Real Property Management Issues Facing GSA and Congress

Gao ID: T-GGD-92-4 October 30, 1991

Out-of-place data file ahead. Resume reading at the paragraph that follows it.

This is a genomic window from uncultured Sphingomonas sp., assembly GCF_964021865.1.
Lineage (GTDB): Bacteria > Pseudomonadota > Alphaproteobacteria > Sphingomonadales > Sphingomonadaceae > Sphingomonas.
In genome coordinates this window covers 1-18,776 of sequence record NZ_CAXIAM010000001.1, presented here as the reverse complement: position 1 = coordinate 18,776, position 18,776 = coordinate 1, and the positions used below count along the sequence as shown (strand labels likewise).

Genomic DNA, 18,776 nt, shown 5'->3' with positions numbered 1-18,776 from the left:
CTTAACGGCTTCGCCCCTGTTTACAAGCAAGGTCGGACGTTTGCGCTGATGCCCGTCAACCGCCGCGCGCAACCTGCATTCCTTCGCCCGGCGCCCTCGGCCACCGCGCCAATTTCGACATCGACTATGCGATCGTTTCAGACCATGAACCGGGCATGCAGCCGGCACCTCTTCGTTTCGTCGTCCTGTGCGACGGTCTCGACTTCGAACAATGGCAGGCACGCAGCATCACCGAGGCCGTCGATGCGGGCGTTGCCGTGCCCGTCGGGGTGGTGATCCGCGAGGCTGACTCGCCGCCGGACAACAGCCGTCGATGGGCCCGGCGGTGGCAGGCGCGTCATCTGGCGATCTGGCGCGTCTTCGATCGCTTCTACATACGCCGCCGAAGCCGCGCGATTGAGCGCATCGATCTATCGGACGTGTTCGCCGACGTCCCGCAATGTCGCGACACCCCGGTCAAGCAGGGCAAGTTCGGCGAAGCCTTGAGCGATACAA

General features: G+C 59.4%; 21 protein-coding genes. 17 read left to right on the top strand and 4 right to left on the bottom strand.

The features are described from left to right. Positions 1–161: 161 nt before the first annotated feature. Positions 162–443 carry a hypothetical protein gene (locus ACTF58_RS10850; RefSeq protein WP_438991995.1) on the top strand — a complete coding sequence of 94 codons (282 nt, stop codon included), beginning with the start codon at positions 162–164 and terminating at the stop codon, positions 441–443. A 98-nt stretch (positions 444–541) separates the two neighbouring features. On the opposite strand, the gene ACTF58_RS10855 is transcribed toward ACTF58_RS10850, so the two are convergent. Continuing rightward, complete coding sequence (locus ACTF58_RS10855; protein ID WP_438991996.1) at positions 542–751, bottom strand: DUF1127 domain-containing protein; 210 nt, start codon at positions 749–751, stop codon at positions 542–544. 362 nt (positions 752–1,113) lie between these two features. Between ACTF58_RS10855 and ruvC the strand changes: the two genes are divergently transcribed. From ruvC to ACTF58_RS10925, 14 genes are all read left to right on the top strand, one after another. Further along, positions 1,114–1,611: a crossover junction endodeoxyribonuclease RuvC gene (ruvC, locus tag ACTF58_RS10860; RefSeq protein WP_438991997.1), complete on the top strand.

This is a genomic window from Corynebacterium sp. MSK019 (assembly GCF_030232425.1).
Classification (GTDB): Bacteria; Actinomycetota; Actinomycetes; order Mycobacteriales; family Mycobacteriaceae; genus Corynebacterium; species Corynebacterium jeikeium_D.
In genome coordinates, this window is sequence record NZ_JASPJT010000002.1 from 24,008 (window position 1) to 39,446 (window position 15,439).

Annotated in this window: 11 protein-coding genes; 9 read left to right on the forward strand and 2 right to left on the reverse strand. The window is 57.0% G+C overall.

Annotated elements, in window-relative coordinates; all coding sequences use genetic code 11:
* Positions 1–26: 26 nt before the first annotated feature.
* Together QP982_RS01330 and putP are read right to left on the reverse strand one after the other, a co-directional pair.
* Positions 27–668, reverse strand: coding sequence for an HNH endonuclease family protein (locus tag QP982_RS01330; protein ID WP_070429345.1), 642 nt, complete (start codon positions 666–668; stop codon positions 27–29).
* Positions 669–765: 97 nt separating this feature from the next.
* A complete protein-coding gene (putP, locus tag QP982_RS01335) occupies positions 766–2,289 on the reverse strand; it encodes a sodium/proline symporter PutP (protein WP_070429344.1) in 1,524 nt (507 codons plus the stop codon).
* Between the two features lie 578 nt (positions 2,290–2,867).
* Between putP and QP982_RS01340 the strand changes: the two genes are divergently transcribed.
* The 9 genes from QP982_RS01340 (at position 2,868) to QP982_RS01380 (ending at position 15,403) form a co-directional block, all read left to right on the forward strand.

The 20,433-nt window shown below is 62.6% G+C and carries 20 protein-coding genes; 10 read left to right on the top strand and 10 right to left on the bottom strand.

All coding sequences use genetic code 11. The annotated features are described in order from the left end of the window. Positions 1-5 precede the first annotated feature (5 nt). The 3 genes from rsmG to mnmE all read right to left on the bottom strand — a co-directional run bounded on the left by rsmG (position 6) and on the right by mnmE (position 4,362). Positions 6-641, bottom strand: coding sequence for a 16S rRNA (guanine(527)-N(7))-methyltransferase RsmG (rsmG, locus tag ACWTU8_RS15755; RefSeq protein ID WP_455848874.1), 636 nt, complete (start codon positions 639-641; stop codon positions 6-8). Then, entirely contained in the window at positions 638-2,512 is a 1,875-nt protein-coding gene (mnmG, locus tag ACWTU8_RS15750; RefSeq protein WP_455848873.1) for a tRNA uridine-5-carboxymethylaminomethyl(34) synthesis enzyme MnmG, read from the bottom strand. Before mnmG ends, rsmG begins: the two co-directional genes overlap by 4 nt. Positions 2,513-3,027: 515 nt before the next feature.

With over 400,000 buildings that cost hundreds of billions of dollars, the federal government's inventory of real property is enormous. In the past, real property management stressed satisfying basic space needs at the least cost. Today, recognition is growing that quality workspace enhances agency performance and employee productivity. Also, changing work concepts and styles brought about by new information and telecommunications technology have changed federal workspace requirements. The General Services Administration (GSA) was established in 1949 to bring central direction to the government's essential housekeeping functions. GAO believes that GSA needs to concentrate on its envisioned central management agency role and leave operations up to tenant agencies. GAO has identified several reasons why GSA has not effectively fulfilled its intended central management role in the real property area or been successful in acquiring and managing such assets in a more cost effective, businesslike manner. Those factors under GSA's direct control are its predilection towards operations and its lack of a strategic approach to asset management. Those beyond GSA's direct control are the government's decentralized management of real property, funding shortfalls, the current federal budget structure, and the existing congressional authorization process.

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